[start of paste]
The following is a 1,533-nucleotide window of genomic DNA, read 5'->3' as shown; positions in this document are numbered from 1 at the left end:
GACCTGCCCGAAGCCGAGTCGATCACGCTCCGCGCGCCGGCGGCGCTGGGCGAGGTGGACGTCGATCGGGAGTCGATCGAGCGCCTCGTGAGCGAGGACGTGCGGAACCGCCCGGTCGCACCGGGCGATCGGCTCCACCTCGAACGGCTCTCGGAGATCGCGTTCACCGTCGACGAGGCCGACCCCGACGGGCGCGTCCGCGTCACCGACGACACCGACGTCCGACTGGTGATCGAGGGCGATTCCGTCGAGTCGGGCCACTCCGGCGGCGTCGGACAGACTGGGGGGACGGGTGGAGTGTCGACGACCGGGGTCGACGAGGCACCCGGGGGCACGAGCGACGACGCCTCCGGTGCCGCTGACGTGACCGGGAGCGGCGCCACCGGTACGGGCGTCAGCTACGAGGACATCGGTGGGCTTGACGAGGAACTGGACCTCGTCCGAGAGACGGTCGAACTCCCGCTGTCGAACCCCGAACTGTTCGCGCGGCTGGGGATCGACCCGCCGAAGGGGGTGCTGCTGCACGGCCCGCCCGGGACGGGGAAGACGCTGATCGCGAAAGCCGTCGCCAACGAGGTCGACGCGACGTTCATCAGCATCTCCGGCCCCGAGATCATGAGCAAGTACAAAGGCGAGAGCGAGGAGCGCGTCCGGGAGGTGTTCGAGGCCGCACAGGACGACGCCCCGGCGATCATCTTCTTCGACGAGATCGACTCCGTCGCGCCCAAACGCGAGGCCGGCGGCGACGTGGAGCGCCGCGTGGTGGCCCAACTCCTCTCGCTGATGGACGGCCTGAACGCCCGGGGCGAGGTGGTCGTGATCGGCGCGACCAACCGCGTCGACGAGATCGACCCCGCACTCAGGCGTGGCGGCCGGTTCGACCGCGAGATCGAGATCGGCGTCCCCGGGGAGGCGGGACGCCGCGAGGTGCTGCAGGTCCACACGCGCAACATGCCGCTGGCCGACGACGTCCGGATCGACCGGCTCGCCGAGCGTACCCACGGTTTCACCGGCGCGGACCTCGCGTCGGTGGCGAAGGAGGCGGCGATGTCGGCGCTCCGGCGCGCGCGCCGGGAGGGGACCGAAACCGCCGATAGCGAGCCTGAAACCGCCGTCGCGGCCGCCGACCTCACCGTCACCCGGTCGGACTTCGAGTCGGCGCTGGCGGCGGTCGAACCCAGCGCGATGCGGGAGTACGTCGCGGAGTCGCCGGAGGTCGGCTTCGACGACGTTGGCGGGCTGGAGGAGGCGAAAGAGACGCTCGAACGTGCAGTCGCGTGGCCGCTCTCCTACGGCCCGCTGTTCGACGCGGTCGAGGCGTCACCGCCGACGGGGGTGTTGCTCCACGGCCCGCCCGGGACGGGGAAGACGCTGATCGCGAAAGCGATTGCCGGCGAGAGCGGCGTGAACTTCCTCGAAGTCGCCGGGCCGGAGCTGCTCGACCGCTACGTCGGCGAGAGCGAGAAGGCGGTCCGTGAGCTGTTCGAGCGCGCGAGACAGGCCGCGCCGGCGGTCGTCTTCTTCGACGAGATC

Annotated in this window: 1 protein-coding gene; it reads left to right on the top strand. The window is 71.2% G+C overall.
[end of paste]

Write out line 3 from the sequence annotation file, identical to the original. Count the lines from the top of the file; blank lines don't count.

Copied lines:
Annotated in this window: 1 protein-coding gene; it reads left to right on the top strand. The window is 71.2% G+C overall.